“You may be an American, however, contrary to popular marketing strategies, you can’t have it all…”

  7. Monty,
    The Park Service is building a fence out or railroad rails welded into a jack fence along the border of Organ Pipe National Monument that does what you suggest. However, Mexican drug smugglers are using end loaders to build new roads over that fence.

    I agree with you that employers need to be penalized for hiring illegals. The Idaho ranchers and farmers who hire illegals are the same ones that want to shoot all of the wolves. Most of the domestic sheep that get killed by wolves in Idaho have Peruvian herders who get paid less than a $1000 a month to herd sheep 24/7 and don’t have a clue about keeping wolves and sheep apart.

  8. This is a good point, Larry. You are absolutely right about the Peruvian sheep herders.

    They need training, and they need better pay and benefits. If they get them, they will do a better job herding sheep. They won’t disappear suddenly into the undocumented mass.

    Fewer conflicts with wolves, but also better grazing patterns will appear.

  9. avatar Lynne Stone says:

    I didn’t read the story because the link went to the “ContraCostaTimes” and wanted me to become a “free” member, which I declined. Having read some past articles, I know that jaguar restoration to the SW/N Mexico is at great risk if a great wall is built.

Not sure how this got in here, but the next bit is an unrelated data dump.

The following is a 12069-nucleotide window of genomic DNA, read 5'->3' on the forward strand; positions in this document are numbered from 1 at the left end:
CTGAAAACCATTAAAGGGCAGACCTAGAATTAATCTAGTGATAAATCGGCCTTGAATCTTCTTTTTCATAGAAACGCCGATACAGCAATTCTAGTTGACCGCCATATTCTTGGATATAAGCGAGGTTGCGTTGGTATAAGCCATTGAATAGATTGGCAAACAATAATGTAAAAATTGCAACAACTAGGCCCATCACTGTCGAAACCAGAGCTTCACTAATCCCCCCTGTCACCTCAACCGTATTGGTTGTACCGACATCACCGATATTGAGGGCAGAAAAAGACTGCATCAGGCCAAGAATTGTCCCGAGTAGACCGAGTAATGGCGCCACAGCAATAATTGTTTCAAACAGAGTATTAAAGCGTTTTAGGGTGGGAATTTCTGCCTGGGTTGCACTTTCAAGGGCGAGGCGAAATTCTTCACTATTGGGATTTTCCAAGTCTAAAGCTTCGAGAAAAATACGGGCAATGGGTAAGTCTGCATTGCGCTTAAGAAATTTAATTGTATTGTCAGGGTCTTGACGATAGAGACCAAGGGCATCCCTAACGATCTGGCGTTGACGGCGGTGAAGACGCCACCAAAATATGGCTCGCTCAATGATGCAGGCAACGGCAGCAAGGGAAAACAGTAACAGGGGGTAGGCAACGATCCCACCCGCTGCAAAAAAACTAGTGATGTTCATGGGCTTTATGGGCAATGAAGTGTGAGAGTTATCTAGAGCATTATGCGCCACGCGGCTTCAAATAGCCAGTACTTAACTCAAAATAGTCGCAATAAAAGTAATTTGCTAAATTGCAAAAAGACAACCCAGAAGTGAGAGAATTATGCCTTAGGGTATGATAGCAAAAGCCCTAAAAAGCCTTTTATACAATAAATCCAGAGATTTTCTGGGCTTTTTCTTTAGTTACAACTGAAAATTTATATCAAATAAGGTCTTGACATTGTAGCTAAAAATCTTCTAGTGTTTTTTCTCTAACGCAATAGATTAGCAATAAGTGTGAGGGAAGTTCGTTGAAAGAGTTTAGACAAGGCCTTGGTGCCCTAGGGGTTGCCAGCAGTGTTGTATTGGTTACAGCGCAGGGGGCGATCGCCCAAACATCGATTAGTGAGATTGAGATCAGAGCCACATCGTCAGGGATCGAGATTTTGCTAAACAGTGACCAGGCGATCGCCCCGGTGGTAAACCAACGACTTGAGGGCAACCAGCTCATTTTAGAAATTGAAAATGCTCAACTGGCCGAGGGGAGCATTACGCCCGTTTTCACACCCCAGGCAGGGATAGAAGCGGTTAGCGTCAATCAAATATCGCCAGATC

10. avatar Lynne Stone says:

    Re. farmers and ranchers hiring illegals. This probably happens, but I doubt there are few if any illegals herding sheep in Idaho. Entry is tightly controlled and many of the herders come from the same families and/or same villages year after year. A figure of $700/month or less is probably more accurate and living in a sheep wagon or tent most of the year is a tough life, but there’s a waiting list to do it.

    And like all people, there are good sheepmen and herders and not. Ralph is right on with better training for herders is needed, and that will help predators and the land.

    The herders I’ve talked to, who come on a three year contract to shepherd sheep, know they could make far more money working construction or doing landscaping, etc. But to break their contract makes them an illegal alien, something most do not want to risk.

    Many former sheepherders, Basque and now also Peruvian, have found a way to stay permanently and are a welcome part of the Wood River Valley communities of Hailey, Bellevue Ketchum and Cary.

    Re. hazard pay – nope, there’s none of that, but during this past summer’s Castle Rock fire near Ketchum, there was great concern for the safety of the herders and sheep band that was caught in Warm Springs canyon. The band ended up being trucked 70 miles away and successfully — because of good, responsible herders provided with knowledge and a couple of loud guns — grazed thru the territories of four wolf packs w/o losing any ewes or lambs for the remaining two months of the season. No wolves were lost, either. It can be done.

    Maybe the whole issue of sheep grazing and wolves needs its own thread! Now, back to the FENCE.

  11. avatar mikarooni says:

    Ah, I love the change that has come over America as our wise and loving leaders have shown us the way to a deeper and truer form of Christianity.

Calendar

December 2007
S M T W T F S
« Nov   Jan »
 1
2345678
9101112131415
16171819202122
23242526272829
3031  

Quote

‎"At some point we must draw a line across the ground of our home and our being, drive a spear into the land and say to the bulldozers, earthmovers, government and corporations, “thus far and no further.” If we do not, we shall later feel, instead of pride, the regret of Thoreau, that good but overly-bookish man, who wrote, near the end of his life, “If I repent of anything it is likely to be my good behaviour."

~ Edward Abbey

%d bloggers like this: